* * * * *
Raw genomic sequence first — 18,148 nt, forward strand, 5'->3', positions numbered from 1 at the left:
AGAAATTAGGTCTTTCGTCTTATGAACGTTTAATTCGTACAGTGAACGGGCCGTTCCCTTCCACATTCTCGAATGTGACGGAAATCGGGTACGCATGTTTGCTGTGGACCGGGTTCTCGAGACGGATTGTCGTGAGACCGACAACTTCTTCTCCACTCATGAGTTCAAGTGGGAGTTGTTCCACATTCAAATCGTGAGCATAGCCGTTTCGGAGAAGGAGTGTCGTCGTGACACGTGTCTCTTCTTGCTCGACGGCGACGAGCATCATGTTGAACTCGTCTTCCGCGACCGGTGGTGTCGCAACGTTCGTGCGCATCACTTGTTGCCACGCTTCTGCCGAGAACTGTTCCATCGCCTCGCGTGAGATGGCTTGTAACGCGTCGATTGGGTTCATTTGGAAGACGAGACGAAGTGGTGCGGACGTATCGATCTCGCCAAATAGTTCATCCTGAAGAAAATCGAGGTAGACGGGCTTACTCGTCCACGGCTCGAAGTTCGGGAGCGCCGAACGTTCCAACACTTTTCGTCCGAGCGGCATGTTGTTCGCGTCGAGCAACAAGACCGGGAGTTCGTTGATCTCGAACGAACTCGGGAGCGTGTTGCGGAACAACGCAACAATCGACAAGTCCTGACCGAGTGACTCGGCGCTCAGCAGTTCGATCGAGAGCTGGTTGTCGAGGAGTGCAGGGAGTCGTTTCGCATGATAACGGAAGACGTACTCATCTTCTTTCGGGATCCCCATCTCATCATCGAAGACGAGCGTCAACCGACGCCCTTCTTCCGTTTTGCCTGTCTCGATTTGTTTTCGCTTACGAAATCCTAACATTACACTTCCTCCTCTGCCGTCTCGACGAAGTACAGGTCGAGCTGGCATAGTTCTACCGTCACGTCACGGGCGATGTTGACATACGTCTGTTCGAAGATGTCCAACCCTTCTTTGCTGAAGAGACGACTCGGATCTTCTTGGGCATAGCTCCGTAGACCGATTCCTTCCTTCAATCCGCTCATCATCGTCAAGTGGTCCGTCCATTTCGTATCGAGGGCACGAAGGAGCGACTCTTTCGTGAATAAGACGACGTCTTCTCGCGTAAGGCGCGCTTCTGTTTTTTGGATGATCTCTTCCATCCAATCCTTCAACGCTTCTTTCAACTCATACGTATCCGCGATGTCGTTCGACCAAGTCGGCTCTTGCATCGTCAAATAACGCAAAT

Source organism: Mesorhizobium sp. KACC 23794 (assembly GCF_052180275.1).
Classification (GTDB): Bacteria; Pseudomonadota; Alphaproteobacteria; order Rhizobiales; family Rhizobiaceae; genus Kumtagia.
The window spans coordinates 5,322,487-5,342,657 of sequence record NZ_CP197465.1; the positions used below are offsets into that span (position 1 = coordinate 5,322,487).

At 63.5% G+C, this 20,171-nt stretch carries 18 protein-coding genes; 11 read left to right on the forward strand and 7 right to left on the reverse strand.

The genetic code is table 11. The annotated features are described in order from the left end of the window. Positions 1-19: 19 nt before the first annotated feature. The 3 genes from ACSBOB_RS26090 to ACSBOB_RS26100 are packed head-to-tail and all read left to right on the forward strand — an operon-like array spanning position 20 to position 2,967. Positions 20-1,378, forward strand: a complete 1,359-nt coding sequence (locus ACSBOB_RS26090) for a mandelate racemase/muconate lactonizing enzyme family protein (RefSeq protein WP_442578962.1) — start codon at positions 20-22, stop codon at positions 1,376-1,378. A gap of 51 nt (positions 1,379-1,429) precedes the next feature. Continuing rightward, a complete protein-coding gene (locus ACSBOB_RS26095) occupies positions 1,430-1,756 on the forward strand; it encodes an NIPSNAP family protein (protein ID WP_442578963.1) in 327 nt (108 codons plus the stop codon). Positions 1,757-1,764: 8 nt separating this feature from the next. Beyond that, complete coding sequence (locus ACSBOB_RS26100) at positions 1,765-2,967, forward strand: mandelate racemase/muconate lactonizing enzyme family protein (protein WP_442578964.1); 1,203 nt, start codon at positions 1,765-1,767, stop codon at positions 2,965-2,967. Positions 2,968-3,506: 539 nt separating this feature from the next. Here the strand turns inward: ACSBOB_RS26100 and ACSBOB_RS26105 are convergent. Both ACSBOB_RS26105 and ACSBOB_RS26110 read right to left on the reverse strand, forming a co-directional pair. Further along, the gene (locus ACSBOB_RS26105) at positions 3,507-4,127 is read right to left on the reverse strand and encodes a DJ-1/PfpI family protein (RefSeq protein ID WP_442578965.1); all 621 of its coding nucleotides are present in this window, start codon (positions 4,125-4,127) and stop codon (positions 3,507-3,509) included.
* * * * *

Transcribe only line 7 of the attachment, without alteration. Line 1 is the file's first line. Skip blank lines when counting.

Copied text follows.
The genetic code is table 11. The annotated features are described in order from the left end of the window. Positions 1-19: 19 nt before the first annotated feature. The 3 genes from ACSBOB_RS26090 to ACSBOB_RS26100 are packed head-to-tail and all read left to right on the forward strand — an operon-like array spanning position 20 to position 2,967. Positions 20-1,378, forward strand: a complete 1,359-nt coding sequence (locus ACSBOB_RS26090) for a mandelate racemase/muconate lactonizing enzyme family protein (RefSeq protein WP_442578962.1) — start codon at positions 20-22, stop codon at positions 1,376-1,378. A gap of 51 nt (positions 1,379-1,429) precedes the next feature. Continuing rightward, a complete protein-coding gene (locus ACSBOB_RS26095) occupies positions 1,430-1,756 on the forward strand; it encodes an NIPSNAP family protein (protein ID WP_442578963.1) in 327 nt (108 codons plus the stop codon). Positions 1,757-1,764: 8 nt separating this feature from the next. Beyond that, complete coding sequence (locus ACSBOB_RS26100) at positions 1,765-2,967, forward strand: mandelate racemase/muconate lactonizing enzyme family protein (protein WP_442578964.1); 1,203 nt, start codon at positions 1,765-1,767, stop codon at positions 2,965-2,967. Positions 2,968-3,506: 539 nt separating this feature from the next. Here the strand turns inward: ACSBOB_RS26100 and ACSBOB_RS26105 are convergent. Both ACSBOB_RS26105 and ACSBOB_RS26110 read right to left on the reverse strand, forming a co-directional pair. Further along, the gene (locus ACSBOB_RS26105) at positions 3,507-4,127 is read right to left on the reverse strand and encodes a DJ-1/PfpI family protein (RefSeq protein ID WP_442578965.1); all 621 of its coding nucleotides are present in this window, start codon (positions 4,125-4,127) and stop codon (positions 3,507-3,509) included.